The services sector represented around 54.2% of the GDP and employed 76% of the active population in 2021 (world Bank). The most important sub-sectors are mostly real estate and financial services, which were recently recoverd from the global financial crisis.

 
Breakdown of Economic Activity By Sector Agriculture Industry Services
Employment By Sector (in % of Total Employment) 1.8 22.1 76.1
Value Added (in % of GDP) 0.4 58.4 54.7
Value Added (Annual % Change) -2.7 -1.8 1.2

Source: World Bank, Latest Available Data. Because of rounding, the sum of the percentages may be smaller/greater than 100%.

 

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Indicator of Economic Freedom

Definition:

The Economic freedom index measure ten components of economic freedom, grouped into four broad categories or pillars of economic freedom: Rule of Law (property rights, freedom from corruption); Limited Government (fiscal freedom, government spending); Regulatory Efficiency (business freedom, labour freedom, monetary freedom); and Open Markets (trade freedom, investment freedom, financial freedom). Each of the freedoms within these four broad categories is individually scored on a scale of 0 to 100. A country’s overall economic freedom score is a simple average of its scores on the 10 individual freedoms.}}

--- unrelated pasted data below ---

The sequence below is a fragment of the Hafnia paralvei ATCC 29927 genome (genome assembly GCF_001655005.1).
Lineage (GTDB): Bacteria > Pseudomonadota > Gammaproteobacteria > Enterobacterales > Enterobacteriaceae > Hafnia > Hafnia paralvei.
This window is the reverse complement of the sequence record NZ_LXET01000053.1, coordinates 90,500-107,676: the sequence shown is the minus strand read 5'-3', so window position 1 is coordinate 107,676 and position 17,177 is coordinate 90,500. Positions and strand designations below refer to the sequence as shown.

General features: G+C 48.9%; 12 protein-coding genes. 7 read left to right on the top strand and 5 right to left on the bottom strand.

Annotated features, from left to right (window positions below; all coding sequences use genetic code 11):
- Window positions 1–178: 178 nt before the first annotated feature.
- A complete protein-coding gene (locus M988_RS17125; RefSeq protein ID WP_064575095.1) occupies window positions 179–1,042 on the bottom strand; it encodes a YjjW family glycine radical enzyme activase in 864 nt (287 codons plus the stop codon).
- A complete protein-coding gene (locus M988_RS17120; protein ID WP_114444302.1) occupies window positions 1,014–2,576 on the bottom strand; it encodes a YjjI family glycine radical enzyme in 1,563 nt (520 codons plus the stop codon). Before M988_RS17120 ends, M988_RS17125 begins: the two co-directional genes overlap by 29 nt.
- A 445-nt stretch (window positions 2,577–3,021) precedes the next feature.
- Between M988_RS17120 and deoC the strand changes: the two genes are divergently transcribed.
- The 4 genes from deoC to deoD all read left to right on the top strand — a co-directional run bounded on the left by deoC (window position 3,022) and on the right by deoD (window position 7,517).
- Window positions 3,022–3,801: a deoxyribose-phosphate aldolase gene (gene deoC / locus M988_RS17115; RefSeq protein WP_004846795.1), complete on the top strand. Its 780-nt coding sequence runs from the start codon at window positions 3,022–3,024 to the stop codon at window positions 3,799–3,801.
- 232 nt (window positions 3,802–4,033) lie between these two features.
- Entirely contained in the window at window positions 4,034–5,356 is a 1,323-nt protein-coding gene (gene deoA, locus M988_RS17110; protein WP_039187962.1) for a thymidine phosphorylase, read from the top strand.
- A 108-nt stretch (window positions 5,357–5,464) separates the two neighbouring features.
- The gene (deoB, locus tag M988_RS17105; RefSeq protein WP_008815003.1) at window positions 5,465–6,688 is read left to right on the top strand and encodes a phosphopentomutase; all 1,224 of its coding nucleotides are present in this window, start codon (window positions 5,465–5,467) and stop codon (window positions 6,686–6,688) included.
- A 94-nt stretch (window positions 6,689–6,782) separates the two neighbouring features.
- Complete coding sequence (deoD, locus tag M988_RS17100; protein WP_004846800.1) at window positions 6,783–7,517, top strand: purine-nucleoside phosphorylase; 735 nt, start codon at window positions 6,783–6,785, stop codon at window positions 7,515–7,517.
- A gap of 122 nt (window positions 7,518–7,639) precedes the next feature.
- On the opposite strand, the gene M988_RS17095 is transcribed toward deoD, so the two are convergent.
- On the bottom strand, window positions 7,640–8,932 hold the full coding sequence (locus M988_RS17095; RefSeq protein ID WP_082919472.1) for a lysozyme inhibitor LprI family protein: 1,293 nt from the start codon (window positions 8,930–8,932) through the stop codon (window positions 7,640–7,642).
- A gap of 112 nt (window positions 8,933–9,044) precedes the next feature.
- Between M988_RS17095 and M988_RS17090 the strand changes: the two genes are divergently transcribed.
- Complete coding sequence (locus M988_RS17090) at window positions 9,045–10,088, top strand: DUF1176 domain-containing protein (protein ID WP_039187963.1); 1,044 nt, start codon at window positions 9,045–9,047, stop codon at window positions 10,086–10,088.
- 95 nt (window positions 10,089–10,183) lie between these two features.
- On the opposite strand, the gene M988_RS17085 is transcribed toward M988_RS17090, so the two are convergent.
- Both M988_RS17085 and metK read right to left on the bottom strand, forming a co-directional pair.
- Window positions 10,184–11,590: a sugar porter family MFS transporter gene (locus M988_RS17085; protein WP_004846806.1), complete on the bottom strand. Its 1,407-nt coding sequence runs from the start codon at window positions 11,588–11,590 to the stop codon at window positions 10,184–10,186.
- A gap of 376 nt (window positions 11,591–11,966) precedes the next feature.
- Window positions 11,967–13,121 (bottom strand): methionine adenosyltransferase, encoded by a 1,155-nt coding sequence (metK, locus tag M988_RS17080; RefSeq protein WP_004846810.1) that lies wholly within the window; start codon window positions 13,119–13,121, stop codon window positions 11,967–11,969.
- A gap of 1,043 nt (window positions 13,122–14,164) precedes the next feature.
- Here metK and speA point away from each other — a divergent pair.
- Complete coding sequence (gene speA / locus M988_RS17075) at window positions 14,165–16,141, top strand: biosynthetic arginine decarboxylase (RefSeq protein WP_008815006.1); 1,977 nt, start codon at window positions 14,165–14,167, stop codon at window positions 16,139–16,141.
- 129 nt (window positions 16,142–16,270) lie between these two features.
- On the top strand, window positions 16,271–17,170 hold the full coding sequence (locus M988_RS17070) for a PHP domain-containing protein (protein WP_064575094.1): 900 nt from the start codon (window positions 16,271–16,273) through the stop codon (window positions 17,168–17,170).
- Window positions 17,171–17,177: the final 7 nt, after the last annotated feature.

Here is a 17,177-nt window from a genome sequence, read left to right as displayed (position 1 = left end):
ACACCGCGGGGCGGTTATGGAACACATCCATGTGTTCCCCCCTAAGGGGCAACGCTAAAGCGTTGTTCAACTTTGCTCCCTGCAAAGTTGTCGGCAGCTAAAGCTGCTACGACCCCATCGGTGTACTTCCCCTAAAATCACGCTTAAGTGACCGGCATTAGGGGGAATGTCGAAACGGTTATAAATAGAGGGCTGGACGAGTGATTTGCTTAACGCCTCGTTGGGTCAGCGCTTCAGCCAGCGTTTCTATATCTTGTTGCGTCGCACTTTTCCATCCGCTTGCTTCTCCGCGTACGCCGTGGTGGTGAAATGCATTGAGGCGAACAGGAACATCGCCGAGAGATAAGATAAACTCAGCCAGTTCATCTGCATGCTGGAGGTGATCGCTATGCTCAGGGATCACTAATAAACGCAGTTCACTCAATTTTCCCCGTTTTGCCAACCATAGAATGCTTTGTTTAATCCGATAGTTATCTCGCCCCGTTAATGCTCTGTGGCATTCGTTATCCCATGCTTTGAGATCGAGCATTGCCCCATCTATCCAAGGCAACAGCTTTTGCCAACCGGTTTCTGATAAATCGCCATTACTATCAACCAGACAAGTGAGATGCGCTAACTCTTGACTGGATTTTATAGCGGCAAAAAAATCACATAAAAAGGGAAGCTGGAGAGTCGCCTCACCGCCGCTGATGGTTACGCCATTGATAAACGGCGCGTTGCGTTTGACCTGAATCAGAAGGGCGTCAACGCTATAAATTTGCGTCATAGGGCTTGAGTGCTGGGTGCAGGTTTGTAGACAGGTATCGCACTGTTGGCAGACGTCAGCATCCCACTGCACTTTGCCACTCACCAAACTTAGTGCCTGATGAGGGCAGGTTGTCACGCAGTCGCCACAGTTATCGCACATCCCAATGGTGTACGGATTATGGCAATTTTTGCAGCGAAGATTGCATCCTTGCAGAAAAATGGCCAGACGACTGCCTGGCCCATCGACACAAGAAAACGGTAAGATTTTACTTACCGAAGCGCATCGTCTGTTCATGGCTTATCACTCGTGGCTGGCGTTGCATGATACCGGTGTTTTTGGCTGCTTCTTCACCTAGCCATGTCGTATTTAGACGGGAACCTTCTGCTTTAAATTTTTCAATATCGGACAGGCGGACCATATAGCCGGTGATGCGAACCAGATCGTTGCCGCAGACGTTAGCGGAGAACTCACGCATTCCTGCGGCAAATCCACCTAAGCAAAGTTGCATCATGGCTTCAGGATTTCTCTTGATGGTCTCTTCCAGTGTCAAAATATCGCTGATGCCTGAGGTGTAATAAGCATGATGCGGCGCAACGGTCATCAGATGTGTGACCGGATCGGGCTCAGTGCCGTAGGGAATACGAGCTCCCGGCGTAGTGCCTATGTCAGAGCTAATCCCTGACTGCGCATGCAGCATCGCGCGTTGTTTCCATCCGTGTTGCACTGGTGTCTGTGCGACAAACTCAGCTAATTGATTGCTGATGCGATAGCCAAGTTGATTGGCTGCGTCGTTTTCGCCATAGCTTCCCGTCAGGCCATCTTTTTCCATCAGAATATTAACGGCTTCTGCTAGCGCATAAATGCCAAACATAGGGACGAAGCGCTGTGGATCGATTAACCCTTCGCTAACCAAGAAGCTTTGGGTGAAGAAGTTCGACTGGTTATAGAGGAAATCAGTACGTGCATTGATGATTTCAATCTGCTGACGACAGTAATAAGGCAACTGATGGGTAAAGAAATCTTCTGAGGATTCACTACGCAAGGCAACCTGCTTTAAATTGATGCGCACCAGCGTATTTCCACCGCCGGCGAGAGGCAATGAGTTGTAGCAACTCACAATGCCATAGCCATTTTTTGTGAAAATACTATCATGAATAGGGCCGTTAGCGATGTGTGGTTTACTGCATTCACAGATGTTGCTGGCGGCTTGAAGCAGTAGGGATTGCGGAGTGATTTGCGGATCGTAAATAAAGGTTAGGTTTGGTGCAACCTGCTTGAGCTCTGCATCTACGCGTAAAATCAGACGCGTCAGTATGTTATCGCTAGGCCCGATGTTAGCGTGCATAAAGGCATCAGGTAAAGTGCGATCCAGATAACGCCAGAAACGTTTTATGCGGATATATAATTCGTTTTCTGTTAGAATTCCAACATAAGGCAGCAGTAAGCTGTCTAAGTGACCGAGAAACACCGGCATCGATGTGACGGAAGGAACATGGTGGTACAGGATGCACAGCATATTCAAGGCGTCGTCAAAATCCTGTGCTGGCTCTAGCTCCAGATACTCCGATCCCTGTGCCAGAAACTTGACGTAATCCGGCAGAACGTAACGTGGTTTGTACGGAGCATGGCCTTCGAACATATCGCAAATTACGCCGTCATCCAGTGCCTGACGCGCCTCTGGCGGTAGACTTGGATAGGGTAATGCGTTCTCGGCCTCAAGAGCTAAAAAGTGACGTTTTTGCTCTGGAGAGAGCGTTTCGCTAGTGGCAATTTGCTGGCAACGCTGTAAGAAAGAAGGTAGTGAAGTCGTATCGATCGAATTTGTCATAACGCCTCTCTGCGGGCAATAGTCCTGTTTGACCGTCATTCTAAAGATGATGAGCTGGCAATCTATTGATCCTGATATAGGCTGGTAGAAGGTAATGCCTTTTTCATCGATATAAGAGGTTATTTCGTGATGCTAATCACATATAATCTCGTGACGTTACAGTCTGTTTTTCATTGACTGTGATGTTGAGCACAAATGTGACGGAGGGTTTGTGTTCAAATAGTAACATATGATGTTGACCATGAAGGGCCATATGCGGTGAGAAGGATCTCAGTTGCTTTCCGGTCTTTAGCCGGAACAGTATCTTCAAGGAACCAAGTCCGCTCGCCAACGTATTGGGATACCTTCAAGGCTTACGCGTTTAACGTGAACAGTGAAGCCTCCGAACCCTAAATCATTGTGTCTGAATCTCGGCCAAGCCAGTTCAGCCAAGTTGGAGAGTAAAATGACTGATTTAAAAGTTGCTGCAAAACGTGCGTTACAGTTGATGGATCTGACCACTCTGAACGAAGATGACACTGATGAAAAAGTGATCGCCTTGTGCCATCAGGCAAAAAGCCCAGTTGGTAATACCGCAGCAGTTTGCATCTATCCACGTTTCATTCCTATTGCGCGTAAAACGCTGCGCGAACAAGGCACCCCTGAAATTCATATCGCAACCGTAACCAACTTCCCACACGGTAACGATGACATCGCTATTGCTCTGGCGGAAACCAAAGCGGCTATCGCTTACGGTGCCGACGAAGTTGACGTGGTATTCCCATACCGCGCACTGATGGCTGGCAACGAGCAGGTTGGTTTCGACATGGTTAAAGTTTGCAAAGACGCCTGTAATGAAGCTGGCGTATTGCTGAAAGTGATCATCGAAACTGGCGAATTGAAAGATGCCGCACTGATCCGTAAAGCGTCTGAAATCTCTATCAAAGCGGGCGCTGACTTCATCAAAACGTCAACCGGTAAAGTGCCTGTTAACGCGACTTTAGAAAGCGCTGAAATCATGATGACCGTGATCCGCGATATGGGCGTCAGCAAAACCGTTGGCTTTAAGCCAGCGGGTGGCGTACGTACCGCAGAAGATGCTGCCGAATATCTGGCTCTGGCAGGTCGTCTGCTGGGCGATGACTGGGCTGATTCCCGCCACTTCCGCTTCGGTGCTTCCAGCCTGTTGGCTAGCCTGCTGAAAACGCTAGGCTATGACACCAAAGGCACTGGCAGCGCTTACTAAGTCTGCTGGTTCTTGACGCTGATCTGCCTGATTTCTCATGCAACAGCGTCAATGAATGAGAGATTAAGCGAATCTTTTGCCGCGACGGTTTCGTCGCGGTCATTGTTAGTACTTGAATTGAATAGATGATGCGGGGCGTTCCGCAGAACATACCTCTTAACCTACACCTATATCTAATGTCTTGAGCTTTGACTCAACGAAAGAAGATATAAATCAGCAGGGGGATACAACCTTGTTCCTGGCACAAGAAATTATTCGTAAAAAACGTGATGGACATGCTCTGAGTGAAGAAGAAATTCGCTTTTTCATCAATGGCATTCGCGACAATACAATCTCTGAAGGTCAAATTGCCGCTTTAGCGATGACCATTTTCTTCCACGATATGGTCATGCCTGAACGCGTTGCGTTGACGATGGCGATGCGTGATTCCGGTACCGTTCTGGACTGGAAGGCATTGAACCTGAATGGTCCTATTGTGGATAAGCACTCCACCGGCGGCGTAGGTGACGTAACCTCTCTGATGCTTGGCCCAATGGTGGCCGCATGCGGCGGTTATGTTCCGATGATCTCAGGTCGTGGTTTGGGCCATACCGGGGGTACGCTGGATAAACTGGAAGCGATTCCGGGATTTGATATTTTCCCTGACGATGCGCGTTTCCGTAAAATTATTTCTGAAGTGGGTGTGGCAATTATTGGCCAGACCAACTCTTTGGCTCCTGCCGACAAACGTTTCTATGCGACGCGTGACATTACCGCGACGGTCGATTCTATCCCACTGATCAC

Score:
64,1/100
World Rank:
74
Regional Rank:
8

Economic freedom in the world (interactive map)
Source: Index of Economic Freedom, Heritage Foundation

 

Business environment ranking

Definition:

The business rankings model measures the quality or attractiveness of the business environment in the 82 countries covered by The Economist Intelligence Unit’s Country Forecast reports. It examines ten separate criteria or categories, covering the political environment, the macroeconomic environment, market opportunities, policy towards free enterprise and competition, policy towards foreign investment, foreign trade and exchange controls, taxes, financing, the labour market and infrastructure.

Score:
6.38/10
World Rank:
47/82

Source: The Economist Intelligence Unit - Business Environment Rankings 2021-2025

 

Country Risk

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Sources of General Economic Information

Ministries
Ministry of Finance (in Arabic)
Statistical Office
Kuwait Central Statistics Bureau
Central Bank
Central Bank of Kuwait
Stock Exchange
Boursa Kuwait
Economic Portals
Economic Arab portal
 

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Latest Update: November 2022